• where the manufacturer need to sent those inputs for any kind of processing either inputs as such or after partially processing those inputs, then also those inputs shall be eligible for Cenvat Credit to the extent of duty paid on those inputs provided job workers returned the reprocessed inputs within one hundred eighty days, else the manufacturer shall be liable to pay the amount equivalent to the Cenvat Credit attributable to such inputs by debiting the Cenvat Credit or otherwise.
  • It also stand, abundantly clear from this provisions that this Rule applies to such inputs which have been sent to the job worker before the manufacturer is able to manufacture its final product.
  • This provision applies Thus to a situation where final product cannot be manufactured unless and until the inputs has to undergo such further processing, testing, repairing, reconditioning or any other such treatment which is not available with the manufacturer himself and it has to be got down from the job worker that Rule 4(5) of CCR is invokable. That too in case when Job worker fails to return the processed input within 180 days of receipt thereof.

The Tribunal was of the opinion that there was no denial of the fact that the by-product / waste (HMDSO) which has emerged with the final product (anti-biotic/ organic compound ) of the appellant from the inputs HMDS is sent to the job worker for the reason that this by-product has a potential of releasing the inputs i.e. HMDS by further recovery process as 75% of such HMDS is still contained in the said by-product i.e. HMDSO and this was sufficient to hold that Rule 4(5) of Cenvat Credit Rules is not applicable to the given facts and circumstances. The Tribunal held that what was given to the job worker was the waste which emerged along with final product and not the inputs as such, used by the appellant for manufacturing anti-biotic as a final product. The Tribunal relied on the rulings of Rocket Engineering Corporation Pvt. Ltd. v. CC Pune, 2005 (191) ELT 483 which has been based upon the earlier decision of this Tribunal in the case of Preetam Enterprises v. CCE, 2004 (173) ELT 26. It was held in these decisions that Rule 4(5)(a) of the Cenvat Credit Rules, 2002 does not cover the return of waste and scraps.

The Tribunal further stated that the Commissioner (Appeals) had rejected the appeal solely on the ground that Rule 4(5) does not differentiate between product and by-product however findings are apparently wrong on the face of it.

The Tribunal allowed the appeal and set aside the order-in-original canceling the recovery of Central Excise duty along with interest and penalty.[Dalas Biotech Ltd. v. Commr. Of CE & CGST,  2021 SCC OnLine CESTAT 2523, decided on 03-08-2021]


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Counsel appearing for the Appellant: Ms Jwaria Kainath

Authorised Representative appearing for the Department: Shri Yashbir Singh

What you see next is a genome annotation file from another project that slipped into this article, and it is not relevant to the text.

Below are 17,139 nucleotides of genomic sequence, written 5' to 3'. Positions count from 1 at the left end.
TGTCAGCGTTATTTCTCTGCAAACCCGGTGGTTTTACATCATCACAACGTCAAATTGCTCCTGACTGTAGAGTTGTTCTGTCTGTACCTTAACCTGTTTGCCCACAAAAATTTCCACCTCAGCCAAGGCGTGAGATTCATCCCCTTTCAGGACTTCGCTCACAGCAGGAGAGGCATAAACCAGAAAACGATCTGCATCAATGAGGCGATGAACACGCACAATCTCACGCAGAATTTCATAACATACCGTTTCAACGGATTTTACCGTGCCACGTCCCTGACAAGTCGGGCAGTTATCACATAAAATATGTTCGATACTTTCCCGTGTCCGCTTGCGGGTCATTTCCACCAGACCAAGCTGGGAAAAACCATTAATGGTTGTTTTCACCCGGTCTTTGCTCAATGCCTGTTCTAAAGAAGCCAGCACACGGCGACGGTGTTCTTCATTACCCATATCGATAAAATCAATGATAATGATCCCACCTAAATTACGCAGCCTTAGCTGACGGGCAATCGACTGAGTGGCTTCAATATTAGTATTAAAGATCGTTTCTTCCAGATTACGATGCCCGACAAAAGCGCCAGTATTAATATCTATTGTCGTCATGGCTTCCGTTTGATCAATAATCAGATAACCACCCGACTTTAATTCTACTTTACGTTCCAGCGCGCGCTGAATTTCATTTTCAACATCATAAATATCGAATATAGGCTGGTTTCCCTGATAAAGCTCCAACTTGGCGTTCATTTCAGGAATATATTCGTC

Case BriefsTribunals/Commissions/Regulatory Bodies

Customs, Excise and Services Tax Appellate Tribunal (CESTAT): Rachna Gupta (Judicial Member) allowed an appeal which was filed against the rejection of appeal in regard to interest and penalty matter under Rule 6 (3) of Cenvat Credit Rules.

Appellant was engaged in manufacture of PP woven fabrics and were also the recipient of few services as that of Goods Transport Agency Service, Manpower Recruitment Agency Service and Legal Consultancy Service etc. During the course of audit Department noticed that appellant had cleared empty polythene bags of raw-material, empty drum of power oil worth Rs.33,62,307/- in the name of waste sales without payment of duty, despite that the goods so cleared were non-excisable.

The appellant was required to reverse the amount at the rate of 6% of the value of goods so cleared alongwith applicable interest and penalty relying upon the notification which said that any non-excisable goods cleared from the factory will be treated as exempted goods and Cenvat Credit will be reversed on the same as per Rule 6 (3) of Cenvat Credit Rules.

The Tribunal after hearing the Departmental Representative and perusing the grounds of appeal observed that the main issue was whether Rule 6(3) of CCR, 2004 was applicable to the given facts and circumstances. The Tribunal came to a conclusion that Rule 6(3) was applicable only to the manufacturers that too those who manufacture two classes of the goods i.e. non-exempted and exempted goods. Apparently and admittedly the appellant herein was manufacturing only one kind of goods which was PP woven fabric. The Tribunal observed that irrespective, exempted goods include non-excisable goods in view of the amendment in terms of Notification No. 6 of 2015 dated 01-03-2015 unless and until such exempted goods were manufactured that too alongwith the non-exempted goods by the assessee, applicability of Rule 6 does not at all arise. The Tribunal further relied on the case of the Supreme Court in Union of India v. DSCL Sugar Ltd., 2015 (322) ELT 769 (S.C.) where it was held that the products which do not quality the definition of manufacture in Section 2 (f) of Central Excise Act, there cannot be any excise duty for such products.